Rating: 4/5

(Addendum: this book turned out to be the start of a series which improved massively with each subsequent book: the second one is very good, the third is superb.)

Sunday 24 July 2011

The Tiger's Wife by Téa Obreht

Our narrator's grandfather is dead. She's en route to an orphanage, about to vaccinate the children, when she finds out. It's an orphanage across the border, in the Other Country - the one that Her Country has fought a war with. And she continues her journey, reminiscing about her grandfather, and stories, family stories, local myths...

The Tiger's Wife moves from one story to another - one moment, we're reading about her grandfather's encounter with the deathless man, the next it's the story of the zoo during The War, or the tiger (there are several tigers in the novel), or the bearhunter...

We're never quite sure which former Yugoslavian country we're in, but it does not seem to matter much. Stories are stories.

There are many things to like - and perhaps even love - about this book. It has a talent for including fairy-tale-like stories in a normal narrative. Many of the characters get a tale that sounds a bit like a fairy tale. Compared to movies, this is probably closest to Amelie, or Life Is Beautiful, or A Very Long Engagement in tone. (In book terms, I suspect Salman Rushdie is the closest writer I have read).

Some of the above are movies and stories I love, and yet, I did not feel the same way about this book. Don't get me wrong: I really enjoyed many parts. If any of the characters had said "Life is like a box of chocolates", I would have nodded, and thought, yes, in this book, it is. But that's also what is wrong with the story, for me. This is a book about a war-ravaged region, about great tragedies, angry mobs, violence, and some truly horrific events. And yet, it is coated in an aesthetic that is a bit romantic, nostalgic and bittersweet. I find bittersweet a difficult flavour to enjoy, especially when it comes to the great disasters and human capacity to bring about tragedy. This book makes war look cute, not gritty. It gives forced marriages and wife beating a kind of golden, nostalgic glow...

Basically, it feels like violence and war, the HDR photograph, scored by Yann Tiersen.

I don't quite feel this is appropriate.

Some people will argue that being able to laugh and poke fun at something is a part of growing pains, of gaining distance and perspective on it. I can't argue with that. Sometimes, it works (Tales From The Golden Age is a Romanian movie that does more or less that to Ceaucescu's reign). In this particular case, it did not work for me.

Some notes about reading this book: I read it whenever I had time, for whatever amount of time I had. Which means I did not read it chapter by chapter. This was a mistake. The story moves from character to character, never sticking with a narrative for very long, and is only held together by fairly thin framing. Often I would find myself trying to remember who I was reading about, and why, and what their role was. It can be quite a bewildering reading experience.

Another thing that I found a bit awkward is that I kept waiting for a resolution, some answers... well, this was not forthcoming. Or maybe I just did not find the resolution fitting for the story.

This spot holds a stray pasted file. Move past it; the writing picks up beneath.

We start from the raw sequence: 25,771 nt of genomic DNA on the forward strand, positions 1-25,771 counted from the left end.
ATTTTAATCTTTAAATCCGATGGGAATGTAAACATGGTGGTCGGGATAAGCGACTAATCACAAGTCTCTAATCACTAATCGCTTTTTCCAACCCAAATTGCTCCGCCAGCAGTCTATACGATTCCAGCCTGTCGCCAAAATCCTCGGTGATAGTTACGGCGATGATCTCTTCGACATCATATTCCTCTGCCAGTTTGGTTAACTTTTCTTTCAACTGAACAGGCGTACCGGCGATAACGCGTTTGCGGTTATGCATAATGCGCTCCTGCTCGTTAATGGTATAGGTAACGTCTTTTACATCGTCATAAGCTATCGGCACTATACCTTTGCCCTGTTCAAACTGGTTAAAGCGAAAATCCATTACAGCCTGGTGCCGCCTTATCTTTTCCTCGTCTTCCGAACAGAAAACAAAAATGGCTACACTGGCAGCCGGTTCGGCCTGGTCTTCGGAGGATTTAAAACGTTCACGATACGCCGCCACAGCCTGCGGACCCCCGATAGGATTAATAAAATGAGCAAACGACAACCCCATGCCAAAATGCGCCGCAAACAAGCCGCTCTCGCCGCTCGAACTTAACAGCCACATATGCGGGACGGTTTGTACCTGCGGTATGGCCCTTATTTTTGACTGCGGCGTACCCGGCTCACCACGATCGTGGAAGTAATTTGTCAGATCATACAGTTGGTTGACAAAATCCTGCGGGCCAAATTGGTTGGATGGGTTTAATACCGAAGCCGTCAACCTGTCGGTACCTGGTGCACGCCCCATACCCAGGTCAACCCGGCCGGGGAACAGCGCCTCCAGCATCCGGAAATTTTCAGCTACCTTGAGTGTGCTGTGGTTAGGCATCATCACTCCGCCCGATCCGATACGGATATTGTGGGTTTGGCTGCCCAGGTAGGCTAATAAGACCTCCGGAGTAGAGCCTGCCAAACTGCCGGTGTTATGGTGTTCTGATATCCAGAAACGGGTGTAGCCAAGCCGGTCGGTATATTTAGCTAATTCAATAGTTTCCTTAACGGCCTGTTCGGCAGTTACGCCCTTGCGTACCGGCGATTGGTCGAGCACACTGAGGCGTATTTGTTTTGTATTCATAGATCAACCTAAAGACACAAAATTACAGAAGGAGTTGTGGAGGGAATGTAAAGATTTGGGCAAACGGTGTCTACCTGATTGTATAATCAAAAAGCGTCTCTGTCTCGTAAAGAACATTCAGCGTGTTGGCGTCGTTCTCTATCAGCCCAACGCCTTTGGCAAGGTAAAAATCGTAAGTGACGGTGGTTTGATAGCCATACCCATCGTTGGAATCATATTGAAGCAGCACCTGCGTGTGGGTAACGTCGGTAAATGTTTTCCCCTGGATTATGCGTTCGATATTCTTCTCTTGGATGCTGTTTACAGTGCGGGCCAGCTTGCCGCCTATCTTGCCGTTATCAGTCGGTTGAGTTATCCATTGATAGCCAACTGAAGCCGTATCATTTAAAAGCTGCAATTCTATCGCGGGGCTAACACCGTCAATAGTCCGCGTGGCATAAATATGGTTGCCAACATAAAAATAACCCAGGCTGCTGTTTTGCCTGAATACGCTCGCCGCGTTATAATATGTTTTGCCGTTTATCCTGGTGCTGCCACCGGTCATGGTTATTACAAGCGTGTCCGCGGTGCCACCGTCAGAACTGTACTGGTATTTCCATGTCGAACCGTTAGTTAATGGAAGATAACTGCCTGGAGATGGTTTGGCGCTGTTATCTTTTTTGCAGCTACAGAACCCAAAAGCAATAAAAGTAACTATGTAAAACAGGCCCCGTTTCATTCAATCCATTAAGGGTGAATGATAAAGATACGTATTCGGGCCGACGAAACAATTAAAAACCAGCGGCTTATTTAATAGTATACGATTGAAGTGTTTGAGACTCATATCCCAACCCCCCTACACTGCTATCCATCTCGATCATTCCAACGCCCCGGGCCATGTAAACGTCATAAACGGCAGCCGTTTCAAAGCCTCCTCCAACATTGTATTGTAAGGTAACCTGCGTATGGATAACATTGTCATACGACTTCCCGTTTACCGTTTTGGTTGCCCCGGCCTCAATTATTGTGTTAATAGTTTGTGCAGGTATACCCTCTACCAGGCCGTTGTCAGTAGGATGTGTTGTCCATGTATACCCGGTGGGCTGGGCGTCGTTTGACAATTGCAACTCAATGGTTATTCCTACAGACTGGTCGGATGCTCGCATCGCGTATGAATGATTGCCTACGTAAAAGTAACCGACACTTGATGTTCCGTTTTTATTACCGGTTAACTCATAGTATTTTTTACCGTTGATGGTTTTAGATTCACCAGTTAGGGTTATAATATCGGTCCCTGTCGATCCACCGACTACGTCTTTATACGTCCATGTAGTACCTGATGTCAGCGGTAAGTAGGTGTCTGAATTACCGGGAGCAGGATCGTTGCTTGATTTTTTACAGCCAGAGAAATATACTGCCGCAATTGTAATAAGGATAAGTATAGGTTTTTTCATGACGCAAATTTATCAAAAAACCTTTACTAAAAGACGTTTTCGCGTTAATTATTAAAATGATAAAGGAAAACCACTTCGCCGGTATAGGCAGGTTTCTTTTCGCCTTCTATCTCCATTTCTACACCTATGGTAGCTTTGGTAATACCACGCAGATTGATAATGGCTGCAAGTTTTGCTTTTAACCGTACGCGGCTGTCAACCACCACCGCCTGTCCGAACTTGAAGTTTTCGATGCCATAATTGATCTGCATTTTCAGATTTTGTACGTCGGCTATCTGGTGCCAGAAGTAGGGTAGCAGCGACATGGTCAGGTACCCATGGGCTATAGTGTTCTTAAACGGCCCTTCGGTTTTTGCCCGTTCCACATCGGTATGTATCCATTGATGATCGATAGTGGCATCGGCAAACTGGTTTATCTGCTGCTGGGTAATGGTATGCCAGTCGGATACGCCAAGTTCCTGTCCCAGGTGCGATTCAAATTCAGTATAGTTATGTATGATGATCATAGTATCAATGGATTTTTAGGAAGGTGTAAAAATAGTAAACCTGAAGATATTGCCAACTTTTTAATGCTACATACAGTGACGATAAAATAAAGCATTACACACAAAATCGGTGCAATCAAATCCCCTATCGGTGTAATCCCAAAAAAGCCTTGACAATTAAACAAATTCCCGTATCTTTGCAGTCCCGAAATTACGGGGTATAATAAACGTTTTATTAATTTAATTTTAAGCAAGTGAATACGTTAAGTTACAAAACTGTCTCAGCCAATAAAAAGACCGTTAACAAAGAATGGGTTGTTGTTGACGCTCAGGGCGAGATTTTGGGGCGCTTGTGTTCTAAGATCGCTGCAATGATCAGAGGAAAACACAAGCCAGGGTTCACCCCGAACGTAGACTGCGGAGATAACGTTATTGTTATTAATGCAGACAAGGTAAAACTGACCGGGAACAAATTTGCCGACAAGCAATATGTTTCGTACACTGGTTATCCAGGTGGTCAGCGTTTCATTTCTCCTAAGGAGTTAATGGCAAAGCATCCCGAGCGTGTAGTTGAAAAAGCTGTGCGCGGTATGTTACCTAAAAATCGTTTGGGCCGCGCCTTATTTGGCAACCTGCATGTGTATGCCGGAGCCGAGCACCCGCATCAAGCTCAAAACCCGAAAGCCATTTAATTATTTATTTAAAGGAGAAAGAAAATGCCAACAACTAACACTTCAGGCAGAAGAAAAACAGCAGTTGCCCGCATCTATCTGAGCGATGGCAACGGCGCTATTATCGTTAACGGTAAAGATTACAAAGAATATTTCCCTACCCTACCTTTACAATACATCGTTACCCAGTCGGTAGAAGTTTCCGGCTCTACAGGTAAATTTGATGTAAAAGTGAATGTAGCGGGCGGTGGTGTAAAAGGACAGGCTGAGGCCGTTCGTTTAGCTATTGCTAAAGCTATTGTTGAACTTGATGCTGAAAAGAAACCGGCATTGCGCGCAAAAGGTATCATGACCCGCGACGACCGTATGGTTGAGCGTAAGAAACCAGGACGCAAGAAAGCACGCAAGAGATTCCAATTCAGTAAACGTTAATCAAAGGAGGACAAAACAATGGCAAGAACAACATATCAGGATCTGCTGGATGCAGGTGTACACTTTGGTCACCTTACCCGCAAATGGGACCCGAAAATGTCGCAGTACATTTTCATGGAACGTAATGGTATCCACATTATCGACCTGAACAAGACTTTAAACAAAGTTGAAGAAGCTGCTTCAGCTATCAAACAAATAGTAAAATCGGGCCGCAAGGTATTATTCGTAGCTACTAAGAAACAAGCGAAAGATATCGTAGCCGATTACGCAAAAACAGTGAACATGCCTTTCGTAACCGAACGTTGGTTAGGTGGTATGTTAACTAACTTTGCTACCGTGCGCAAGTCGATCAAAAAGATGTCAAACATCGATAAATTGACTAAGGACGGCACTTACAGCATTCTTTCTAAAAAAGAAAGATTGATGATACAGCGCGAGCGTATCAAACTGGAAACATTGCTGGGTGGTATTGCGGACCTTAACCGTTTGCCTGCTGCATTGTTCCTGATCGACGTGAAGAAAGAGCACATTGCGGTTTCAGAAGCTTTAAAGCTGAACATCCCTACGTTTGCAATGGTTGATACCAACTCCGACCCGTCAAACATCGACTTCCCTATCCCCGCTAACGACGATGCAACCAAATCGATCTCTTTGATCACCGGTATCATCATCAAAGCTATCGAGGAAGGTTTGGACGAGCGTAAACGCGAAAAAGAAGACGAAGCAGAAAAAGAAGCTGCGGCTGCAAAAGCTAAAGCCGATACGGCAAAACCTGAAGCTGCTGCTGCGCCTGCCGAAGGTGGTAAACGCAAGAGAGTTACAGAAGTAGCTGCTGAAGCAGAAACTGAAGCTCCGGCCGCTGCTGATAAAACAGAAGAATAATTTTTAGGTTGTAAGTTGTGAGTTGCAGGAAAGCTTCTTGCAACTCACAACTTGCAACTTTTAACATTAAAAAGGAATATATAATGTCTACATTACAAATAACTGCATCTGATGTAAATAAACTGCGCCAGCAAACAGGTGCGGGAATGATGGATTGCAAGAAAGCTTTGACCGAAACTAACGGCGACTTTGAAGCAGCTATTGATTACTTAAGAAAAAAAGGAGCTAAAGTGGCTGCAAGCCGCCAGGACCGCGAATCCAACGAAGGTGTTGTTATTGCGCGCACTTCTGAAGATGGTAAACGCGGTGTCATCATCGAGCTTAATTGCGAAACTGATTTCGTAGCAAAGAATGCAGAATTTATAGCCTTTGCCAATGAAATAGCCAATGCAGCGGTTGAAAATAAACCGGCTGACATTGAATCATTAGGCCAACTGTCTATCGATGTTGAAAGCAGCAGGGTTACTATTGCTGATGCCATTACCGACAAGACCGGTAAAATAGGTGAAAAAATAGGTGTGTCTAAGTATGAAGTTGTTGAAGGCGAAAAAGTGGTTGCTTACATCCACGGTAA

All in all, it is a book with some lovely stories, some lovely moments, a lot of sweetener applied to some horrible stories and bitter moments. Well written (albeit without ever justifying its sometimes omniscient narrative voice, which also jumps from one first person narrator to another), but not altogether a great book. Too sweet for its subject matter for me, and a bit too helter skelter.

Rating: 3/5

Tuesday 22 March 2011

The Wise Man's Fear by Patrick Rothfuss

The Name of the Wind is one of the most enjoyable fantasy novels I have ever read. It is among my all-time favourite novels. It is also the first book in a trilogy. Now, after a long wait, the second book is out.

The Wise Man's Fear picks up where Name of the Wind left off. We're still in an inn, somewhere in the sticks. We're still watching the innkeeper, Kote, his apprentice, Bast, and the Chronicler. Bast is someone from Faerie. Chronicler is there to record the life history of a famous shaper of history, Kvothe. Kote is Kvothe, in hiding... and his story is now in its second day of telling.

Kvothe's story is swashbuckling, energetic stuff. Read the blurb on the back of Name of the Wind, and you know you're in for a tale of adventure. The same is true for Wise Man's Fear: adventure, hijinx, magic, and all told in beautiful prose with a real sense of music and rhythm and an aural aesthetic to it. This is exciting, plot- and character driven adventure, written in a masterly way.

Despite all that, there are reasons why Wise Man's Fear does not get the perfect rating that Name of the Wind got from me. The first of these may be quite subjective: I like Kvothe best when he's at the University. Name of the Wind took him from childhood to University, and then, in the final act, to follow a lead and find a dragon (well, draccus) and have a big adventure as finale. Wise Man's Fear is different: we spend the first third of the book at University, and then Kvothe finds himself going out into the wider world in a self-imposed exile for two terms. He has adventures, spends time at court, chases bandits, learns kung fu, becomes the world's greatest lover, ... well, not quite, but almost. For me, those parts of the book simply did not quite have the same fascination.